An image file contains one or more image layers. For example, an RGB image file contains three image layers, which are displayed through the Red, Green and Blue channels (layers).
Open the Create Project dialog box by going to File > New Project (for more detailed information on creating a project, refer to The Create Project Dialog Box). The Import Image Layers dialog box opens. Select the image data you wish to import, then press the Open button to display the Create Project dialog box.
Opening certain file formats or structures requires you to select the correct driver in the File Type drop-down list.
Then select from the main file in the files area. If you select a repository file (archive file), another Import Image Layers dialog box opens, where you can select from the contained files. Press Open to display the Create Project dialog box.
The Create Project dialog box gives you several options. These options can be edited at any time by selecting File > Modify Open Project:
In special cases you may want to ignore the unit information from the included geocoding information. To do so, deactivate Initialize Unit Conversion from Input File item in Tools > Options in the main menu
Geocoding is the assignment of positioning marks in images by coordinates. In earth sciences, position marks serve as geographic identifiers. But geocoding is helpful for life sciences image analysis too. Typical examples include working with subsets, at multiple magnifications, or with thematic layers for transferring image analysis results.
Typically, available geocoding information is automatically detected: if not, you can enter coordinates manually. Images without geocodes create automatically a virtual coordinate system with a value of 0/0 at the upper left and a unit of 1 pixel. For such images, geocoding represents the pixel coordinates instead of geographic coordinates.
The software cannot reproject image layers or thematic layers. Therefore all image layers must belong to the same coordinate system in order to be read properly. If the coordinate system is supported, geographic coordinates from inserted files are detected automatically. If the information is not included in the image file but is nevertheless available, you can edit it manually.
After importing a layer in the Create New Project or Modify Existing Project dialog boxes, double-click on a layer to open the Layer Properties dialog box. To edit geocoding information, select the Geocoding check box. You can edit the following:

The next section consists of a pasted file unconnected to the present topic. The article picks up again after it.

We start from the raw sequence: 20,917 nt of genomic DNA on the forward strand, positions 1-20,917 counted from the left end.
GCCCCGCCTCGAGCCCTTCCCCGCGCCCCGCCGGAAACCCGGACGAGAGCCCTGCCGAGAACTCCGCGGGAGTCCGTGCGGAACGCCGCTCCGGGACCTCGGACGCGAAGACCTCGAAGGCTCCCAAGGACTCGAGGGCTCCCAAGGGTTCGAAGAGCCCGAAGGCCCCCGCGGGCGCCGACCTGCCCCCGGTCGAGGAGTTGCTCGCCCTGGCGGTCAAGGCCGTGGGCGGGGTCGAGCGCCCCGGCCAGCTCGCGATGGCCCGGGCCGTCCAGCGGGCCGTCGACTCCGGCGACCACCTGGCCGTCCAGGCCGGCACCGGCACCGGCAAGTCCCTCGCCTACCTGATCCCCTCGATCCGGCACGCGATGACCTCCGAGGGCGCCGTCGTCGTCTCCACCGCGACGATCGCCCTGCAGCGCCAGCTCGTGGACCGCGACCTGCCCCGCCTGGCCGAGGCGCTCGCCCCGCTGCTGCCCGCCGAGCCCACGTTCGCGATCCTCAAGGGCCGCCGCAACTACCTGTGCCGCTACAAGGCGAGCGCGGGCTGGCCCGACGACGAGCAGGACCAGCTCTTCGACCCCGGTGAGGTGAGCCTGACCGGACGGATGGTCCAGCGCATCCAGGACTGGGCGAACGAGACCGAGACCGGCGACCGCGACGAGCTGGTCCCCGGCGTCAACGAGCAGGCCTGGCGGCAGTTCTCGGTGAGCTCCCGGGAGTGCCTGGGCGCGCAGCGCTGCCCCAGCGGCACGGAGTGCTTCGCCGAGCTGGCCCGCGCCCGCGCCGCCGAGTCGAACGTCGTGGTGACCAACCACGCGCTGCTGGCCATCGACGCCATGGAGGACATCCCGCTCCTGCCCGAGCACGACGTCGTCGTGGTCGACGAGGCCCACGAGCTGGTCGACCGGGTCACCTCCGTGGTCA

No-data values can be assigned to scenes with two dimensions only. This allows you to set the value of pixels that are not to be analyzed. Only no-data-value definitions can be applied to maps that have not yet been analyzed.
No-data values can be assigned to image pixel values (or combinations of values) to save processing time. These areas will not be included in the image analysis. Typical examples for no-data values are bright or dark background areas. The Assign No Data Value dialog box can be accessed when you create or modify a project.
After preloading image layers press the No Data button. The Assign No Data Values dialog box opens:
You can insert image layers and thematic layers with different resolutions (scales) into a map. They need not have the same number of columns and rows. To combine image layers of different resolutions (scales), the images with the lower resolution – having a larger pixel size – are resampled to the size of the smallest pixel size. If the layers have exactly the same size and geographical position, then geocoding is not necessary for the resampling of images.
When creating a new map, you can check and edit parameters of multidimensional maps that represent time series. Typically, these parameters are taken automatically from the image data set and this display is for checking only. However in special cases you may want to change the number, the distance and the starting item of frames. The preconditions for amending these values are: